The committee also finds that the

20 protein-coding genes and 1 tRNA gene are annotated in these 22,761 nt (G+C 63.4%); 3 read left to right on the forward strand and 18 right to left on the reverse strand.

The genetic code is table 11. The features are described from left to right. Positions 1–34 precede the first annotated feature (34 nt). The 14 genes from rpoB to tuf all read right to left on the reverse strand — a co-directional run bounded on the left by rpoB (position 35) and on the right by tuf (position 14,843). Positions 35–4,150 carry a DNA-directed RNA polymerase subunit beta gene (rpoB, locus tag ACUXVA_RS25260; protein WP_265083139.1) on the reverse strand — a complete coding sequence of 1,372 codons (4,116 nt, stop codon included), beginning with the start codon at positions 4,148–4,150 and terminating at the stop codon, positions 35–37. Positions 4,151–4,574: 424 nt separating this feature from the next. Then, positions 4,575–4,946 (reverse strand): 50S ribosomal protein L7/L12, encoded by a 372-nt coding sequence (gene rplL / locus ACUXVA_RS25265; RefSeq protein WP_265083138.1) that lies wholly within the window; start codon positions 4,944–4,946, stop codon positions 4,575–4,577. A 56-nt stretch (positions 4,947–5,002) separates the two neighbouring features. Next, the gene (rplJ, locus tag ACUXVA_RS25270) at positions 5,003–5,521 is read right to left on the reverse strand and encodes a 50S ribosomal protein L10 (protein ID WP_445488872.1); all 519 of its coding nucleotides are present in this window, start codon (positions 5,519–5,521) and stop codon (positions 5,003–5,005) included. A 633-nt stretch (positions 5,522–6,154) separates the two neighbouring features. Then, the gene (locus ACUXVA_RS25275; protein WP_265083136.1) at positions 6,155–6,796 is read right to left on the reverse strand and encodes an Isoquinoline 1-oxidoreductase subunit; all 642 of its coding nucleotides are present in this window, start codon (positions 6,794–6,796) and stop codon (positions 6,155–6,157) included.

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5 Improving the Survey and Its Use The work of the Office for Civil Rights (OCR) in addressing violations of students’ civil rights and combating discrimination continues to be important, and the E&S survey is a useful, albeit underused, resource in OCR’s efforts to enforce civil rights laws. The information produced by the E&S survey facilitates the identification of disparities in learning opportunities associated with race, ethnicity, language, gender, and disability status. Importantly, the survey is the only available data source that can be used to identify problems not only at the national and state levels, but also in school districts, and in individual schools. The committee finds that the E&S survey continues to play an important role in protecting the rights of minority students, students with disabilities, students with limited English proficiency, and women. The E&S survey is the only nationwide source of much of the information it collects. The survey’s capacity to identify interdistrict, intradistrict, and even intraschool disparities in learning opportunities makes it a unique resource that provides some, though not all, of the information needed for spotting potentially actionable discrimination and violations of civil rights. The survey currently is not being extensively used by OCR in enforcement, except as one of a number of sources of information used to identify school districts for compliance reviews. The number of compliance reviews initiated by OCR varies considerably from year to year; in 2002, no new compliance reviews were initiated. The survey’s most important use in recent years has been to provide parents and others with information on disparities in access to high-quality learning opportunities. The committee also finds that the